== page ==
Peter Vere replies:
- To a practicing Catholic, what lay in a woman’s womb is not just some anonymous blob of cancerous tissue. Rather, it is a human life. Abortion ends that human life. Therefore a Catholic is no more open to negotiating the abortion issue than an African American is open to debate over slavery. Catholics believe that abortion is murder, and when the state permits abortion, Catholics believe that abortion is state sanctioned murder. Regardless of whatever stance a candidate puts forward when it comes to other issues, abortion trumps them all. As practicing Catholics we believe in freedom of choice within the abortion debate only insofar as a well-formed Catholic conscience always chooses a pro-life candidate over one who is pro-abortion. We simply have a hard time voting for politicians who campaign on the killing – rather than the kissing – of babies.
Now, I can understand and to some degree am sympathetic to CFD founder Tim Huegerich's gripes with the Bush administration, the actions and policies of which I admit are flawed in many respects. I also recognize Mr. Huegerich's right, as a Catholic, to take a principled stand against President Bush based on the war in Iraq, capital punishment, or economic policies. Catholics are permitted to disagree on these issues. The pro-life record of the current administration is certainly a matter of contention among orthodox Catholics.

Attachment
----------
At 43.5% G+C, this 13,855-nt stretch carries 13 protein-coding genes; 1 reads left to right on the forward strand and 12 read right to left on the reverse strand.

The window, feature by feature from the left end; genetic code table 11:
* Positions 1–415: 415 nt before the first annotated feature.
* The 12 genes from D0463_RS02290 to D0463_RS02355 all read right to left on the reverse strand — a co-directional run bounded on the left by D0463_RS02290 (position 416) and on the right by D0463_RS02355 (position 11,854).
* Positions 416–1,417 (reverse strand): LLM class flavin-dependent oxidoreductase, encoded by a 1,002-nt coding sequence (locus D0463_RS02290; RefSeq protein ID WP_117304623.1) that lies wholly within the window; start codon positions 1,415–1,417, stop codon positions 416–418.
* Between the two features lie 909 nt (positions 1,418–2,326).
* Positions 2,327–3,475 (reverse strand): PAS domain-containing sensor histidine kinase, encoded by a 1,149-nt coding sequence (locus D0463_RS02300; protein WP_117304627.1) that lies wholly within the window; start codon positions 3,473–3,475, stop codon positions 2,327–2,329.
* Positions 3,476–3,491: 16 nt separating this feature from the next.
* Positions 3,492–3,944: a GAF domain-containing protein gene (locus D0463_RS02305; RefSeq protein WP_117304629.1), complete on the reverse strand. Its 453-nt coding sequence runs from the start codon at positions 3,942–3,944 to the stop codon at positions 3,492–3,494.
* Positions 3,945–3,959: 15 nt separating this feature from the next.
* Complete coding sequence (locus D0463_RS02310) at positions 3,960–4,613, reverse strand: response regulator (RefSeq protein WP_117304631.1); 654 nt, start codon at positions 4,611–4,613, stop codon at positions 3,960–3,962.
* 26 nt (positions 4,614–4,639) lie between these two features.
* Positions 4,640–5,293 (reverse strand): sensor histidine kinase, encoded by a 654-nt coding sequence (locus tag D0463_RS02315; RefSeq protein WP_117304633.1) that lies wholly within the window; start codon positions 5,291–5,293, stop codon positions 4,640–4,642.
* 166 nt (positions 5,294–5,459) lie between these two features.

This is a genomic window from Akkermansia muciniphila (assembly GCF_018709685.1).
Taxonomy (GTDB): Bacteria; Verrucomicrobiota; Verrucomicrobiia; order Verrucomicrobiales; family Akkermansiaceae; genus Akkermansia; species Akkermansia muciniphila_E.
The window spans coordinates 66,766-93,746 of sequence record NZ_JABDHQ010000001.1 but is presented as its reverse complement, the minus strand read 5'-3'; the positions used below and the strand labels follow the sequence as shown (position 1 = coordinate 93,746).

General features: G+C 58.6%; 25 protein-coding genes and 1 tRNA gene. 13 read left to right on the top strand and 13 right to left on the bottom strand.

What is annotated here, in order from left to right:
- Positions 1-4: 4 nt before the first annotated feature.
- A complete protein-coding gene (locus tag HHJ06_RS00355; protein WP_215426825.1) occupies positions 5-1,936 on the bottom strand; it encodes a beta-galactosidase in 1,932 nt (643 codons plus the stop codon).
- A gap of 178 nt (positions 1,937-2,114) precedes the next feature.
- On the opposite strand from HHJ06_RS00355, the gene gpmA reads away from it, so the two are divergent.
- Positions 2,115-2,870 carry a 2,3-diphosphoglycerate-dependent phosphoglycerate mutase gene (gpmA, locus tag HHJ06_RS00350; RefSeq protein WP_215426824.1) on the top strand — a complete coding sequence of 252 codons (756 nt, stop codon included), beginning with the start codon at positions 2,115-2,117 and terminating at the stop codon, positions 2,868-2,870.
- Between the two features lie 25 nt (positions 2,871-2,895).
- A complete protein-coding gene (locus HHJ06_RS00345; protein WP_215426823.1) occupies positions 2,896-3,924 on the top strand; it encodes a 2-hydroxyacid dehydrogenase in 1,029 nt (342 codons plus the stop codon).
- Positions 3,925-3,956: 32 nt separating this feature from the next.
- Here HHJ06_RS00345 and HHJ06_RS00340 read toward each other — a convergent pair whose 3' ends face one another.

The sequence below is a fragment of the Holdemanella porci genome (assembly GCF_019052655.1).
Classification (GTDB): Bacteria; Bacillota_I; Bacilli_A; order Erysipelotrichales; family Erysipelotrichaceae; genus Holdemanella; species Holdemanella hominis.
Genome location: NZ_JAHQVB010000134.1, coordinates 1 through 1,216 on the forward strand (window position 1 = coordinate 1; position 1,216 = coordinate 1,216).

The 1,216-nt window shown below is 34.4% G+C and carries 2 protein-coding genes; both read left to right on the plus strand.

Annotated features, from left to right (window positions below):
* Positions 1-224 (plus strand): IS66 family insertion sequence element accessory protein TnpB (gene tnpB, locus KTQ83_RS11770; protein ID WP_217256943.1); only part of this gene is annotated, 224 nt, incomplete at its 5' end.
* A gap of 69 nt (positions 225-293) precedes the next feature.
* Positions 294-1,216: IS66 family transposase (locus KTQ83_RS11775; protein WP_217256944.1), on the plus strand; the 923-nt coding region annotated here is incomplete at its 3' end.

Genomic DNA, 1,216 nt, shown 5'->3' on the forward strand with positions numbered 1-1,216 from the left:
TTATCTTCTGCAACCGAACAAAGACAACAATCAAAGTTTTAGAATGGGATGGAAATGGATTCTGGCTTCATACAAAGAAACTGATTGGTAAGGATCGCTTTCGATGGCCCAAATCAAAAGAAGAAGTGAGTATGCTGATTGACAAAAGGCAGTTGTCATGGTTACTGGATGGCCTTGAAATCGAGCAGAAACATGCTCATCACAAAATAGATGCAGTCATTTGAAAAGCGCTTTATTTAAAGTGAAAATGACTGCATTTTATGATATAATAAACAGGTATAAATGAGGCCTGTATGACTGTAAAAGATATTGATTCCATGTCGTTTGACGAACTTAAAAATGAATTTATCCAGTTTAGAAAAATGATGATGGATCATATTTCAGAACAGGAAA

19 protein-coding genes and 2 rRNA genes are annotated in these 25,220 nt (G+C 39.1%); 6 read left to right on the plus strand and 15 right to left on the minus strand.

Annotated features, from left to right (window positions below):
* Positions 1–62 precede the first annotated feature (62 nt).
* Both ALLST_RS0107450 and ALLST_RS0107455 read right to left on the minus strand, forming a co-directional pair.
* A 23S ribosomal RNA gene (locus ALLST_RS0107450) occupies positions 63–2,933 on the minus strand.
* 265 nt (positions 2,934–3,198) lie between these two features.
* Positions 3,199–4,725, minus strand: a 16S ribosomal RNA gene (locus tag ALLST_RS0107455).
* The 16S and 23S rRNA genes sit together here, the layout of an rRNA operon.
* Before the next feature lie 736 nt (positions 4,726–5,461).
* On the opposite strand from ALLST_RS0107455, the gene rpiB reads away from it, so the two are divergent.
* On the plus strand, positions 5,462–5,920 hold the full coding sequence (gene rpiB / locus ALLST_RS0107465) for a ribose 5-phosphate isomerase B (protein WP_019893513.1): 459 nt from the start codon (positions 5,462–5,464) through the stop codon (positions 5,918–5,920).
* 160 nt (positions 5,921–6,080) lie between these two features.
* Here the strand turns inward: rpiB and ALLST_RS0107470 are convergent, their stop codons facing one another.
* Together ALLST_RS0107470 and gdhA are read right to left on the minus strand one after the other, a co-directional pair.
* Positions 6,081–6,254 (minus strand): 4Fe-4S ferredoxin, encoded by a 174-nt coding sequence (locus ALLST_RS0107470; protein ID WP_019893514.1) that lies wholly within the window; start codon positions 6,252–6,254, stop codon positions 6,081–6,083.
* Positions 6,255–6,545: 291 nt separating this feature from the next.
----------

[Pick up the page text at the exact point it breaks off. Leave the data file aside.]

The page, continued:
However, in no way does this render Dean's stance on abortion excusable, or translate into a "right" for Catholics to vote for a Democratic candidate who, verbally and as a matter of policy, actively supports the deliberate murder of a baby. To cite the CDF's Doctrinal Note on some questions regarding The Participation of Catholics in Political Life:
- Catholics . . . have the right and the duty to recall society to a deeper understanding of human life and to the responsibility of everyone in this regard. John Paul II, continuing the constant teaching of the Church, has reiterated many times that those who are directly involved in lawmaking bodies have a grave and clear obligation to oppose any law that attacks human life. For them, as for every Catholic, it is impossible to promote such laws or to vote for them. [Cf. John Paul II, Encyclical Letter Evangelium vitae, 73].